Although he is now long-forgotten, Samuel Stillman Conant was one of 19th century New York’s leading literary figures. His father was a professor of languages; his mother a successful magazine editor and author. Young Samuel was given an extensive education worthy of two such erudite parents. He became a successful magazinist, achieving his best-known position as editor of “Harper’s Weekly.”
By the start of 1885, the fifty-three year old Conant was enjoying the happy fruits of a long and distinguished career. He had been editor of “Harper’s” for sixteen years, and, for all anyone knew, would be at the popular journal’s helm for sixteen more. He was happily married, proud of his young son, and comfortably well-to-do. He had no known enemies, or serious troubles of any kind.
On January 15, Conant spent a pleasantly uneventful evening at the Authors’ Club. The next day--a Friday--he went to work as usual, and towards evening, left his offices cheerfully telling his colleagues he would see them all on Monday. He and his son were about to go to Albany to spend the weekend with a fellow editor.
He never made it to his Brooklyn home. His wife and son, knowing he had always been punctilious about appointments and keeping them apprised of his activities, became understandably frantic, and immediately suspected foul play. However, they were unable to find any sign of what had happened to him.
Conant’s whereabouts remained a mystery until the following Wednesday, when a man matching the missing editor’s description pawned a watch in a shop in Coney Island. Conant’s son later identified the watch. The receipt for the transaction was signed “T. P. Stevens.” “T. P.” happened to be the initials of Samuel's son Thomas Peters, and “Stevens,” the maiden name of his wife Helen.
Investigation revealed that the man who pawned this watch spent the night on the beach at Coney Island. He then struck up an acquaintance with a storekeeper, who invited the stranger to stay for dinner. The guest gave his name as Conant, the editor of “Harper’s Weekly.” He then went on his way, saying he was going to catch the seven o’clock train for Brooklyn.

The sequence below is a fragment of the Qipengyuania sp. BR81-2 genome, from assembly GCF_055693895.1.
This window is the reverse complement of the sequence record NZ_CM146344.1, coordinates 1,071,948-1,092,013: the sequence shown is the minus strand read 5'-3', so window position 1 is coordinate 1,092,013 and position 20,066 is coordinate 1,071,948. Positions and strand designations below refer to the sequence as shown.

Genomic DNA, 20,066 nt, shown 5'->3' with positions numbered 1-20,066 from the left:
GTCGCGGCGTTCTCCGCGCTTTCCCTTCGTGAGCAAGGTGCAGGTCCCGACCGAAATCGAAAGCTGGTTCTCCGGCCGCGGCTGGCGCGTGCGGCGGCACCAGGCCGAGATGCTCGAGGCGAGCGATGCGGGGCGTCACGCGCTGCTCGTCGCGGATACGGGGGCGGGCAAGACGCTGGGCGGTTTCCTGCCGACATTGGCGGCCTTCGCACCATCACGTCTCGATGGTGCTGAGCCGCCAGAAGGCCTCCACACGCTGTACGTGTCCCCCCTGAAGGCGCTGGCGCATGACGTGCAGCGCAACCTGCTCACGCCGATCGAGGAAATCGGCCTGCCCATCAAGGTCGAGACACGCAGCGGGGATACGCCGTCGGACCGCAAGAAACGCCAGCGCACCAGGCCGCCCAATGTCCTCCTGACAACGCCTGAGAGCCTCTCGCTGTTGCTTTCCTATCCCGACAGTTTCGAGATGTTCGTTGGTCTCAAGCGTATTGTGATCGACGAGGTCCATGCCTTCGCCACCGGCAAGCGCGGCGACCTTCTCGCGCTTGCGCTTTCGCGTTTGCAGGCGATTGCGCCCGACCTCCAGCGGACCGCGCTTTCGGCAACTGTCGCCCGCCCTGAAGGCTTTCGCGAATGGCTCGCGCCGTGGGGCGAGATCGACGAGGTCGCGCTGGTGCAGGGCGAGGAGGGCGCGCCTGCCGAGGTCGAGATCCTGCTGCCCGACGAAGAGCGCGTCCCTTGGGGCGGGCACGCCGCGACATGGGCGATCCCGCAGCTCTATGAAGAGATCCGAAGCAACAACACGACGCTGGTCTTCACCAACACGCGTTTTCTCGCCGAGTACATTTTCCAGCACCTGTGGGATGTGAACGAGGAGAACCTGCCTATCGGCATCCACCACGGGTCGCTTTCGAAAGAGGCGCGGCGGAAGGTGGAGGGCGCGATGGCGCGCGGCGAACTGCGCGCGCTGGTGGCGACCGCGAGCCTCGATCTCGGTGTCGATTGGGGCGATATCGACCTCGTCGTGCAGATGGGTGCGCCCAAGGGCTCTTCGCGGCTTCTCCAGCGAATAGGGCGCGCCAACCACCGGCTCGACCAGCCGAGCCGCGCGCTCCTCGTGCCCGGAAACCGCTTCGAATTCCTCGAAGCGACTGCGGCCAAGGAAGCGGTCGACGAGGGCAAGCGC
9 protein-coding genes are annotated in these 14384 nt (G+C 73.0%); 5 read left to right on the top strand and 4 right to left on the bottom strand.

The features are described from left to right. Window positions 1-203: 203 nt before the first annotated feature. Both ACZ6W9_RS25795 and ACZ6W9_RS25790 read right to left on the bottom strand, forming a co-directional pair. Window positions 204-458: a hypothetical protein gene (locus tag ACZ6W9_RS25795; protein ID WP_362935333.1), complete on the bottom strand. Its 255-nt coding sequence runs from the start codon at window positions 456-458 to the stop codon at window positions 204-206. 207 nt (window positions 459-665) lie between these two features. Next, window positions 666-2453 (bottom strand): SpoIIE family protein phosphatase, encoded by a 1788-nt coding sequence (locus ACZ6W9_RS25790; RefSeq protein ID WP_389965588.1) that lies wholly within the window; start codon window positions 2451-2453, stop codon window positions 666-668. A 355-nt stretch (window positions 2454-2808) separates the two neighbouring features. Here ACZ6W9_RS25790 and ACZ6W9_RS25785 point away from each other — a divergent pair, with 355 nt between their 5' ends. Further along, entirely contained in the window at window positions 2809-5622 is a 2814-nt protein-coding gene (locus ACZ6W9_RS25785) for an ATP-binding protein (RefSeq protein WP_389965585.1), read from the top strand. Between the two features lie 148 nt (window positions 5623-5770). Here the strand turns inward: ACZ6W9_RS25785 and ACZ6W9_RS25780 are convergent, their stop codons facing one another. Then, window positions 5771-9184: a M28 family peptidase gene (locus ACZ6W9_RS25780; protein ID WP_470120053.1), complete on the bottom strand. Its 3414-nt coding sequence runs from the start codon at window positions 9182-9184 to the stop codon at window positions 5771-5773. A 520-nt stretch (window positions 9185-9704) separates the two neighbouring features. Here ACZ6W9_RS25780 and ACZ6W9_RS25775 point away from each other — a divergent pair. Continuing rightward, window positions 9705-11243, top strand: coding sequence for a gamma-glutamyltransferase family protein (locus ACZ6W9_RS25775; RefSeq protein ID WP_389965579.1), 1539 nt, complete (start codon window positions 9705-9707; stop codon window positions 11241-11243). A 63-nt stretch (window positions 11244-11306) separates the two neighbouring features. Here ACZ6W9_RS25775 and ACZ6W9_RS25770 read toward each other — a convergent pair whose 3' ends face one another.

A week after Conant—or this man claiming to be Conant—appeared in Coney Island, a friend saw the editor leaving a Fulton Street hotel. When the man tried to detain him, Conant evaded his grasp, snapping, “Don’t you see, I’m going down the street!”
A man matching the description of the wandering editor was traced to a hotel in Long Island, but he checked out only an hour before the arrival of the detectives who had been put on his trail.
And he has never been seen or heard from since. Some contemporary news stories gave the unverified claim that Conant had bought a train ticket to Florida, but that ticket was never used.
Conant’s desolate wife remained in their home, hoping against hope that one day he would return. Thomas Conant spent the rest of his life following leads all over the globe to find his father, but these clues were all fruitless. When he died twelve years after his father’s disappearance, Helen Conant was left completely unknown to suffer all the agonizing pains of uncertainty felt by anyone who has experienced the unexplained absence of a loved one. She died in 1899.
It is hard to know what to make of all this. It seems most likely that Conant disappeared voluntarily, but if so, why? It is certainly true that he might have had troubles or dissatisfactions unknown to us, or even to his intimates, but it is still difficult to picture a man with a successful, congenial career and a loving family giving it all up for an uncertain future on his own. And if he did choose to abandon his life, why did he volunteer his name to that Coney Island shopkeeper, and continue to hang around New York, where he was almost certain to eventually be recognized? Also, he had no significant amount of money on him when he vanished, and there is no record of him having withdrawn anything from the bank either just before or after his disappearance.
If Agatha Christie wrote this story, the solution to the mystery would probably be that the editor was murdered, with a lookalike staging “sightings” to give the impression Conant was still alive. But that sort of thing is unlikely in real life.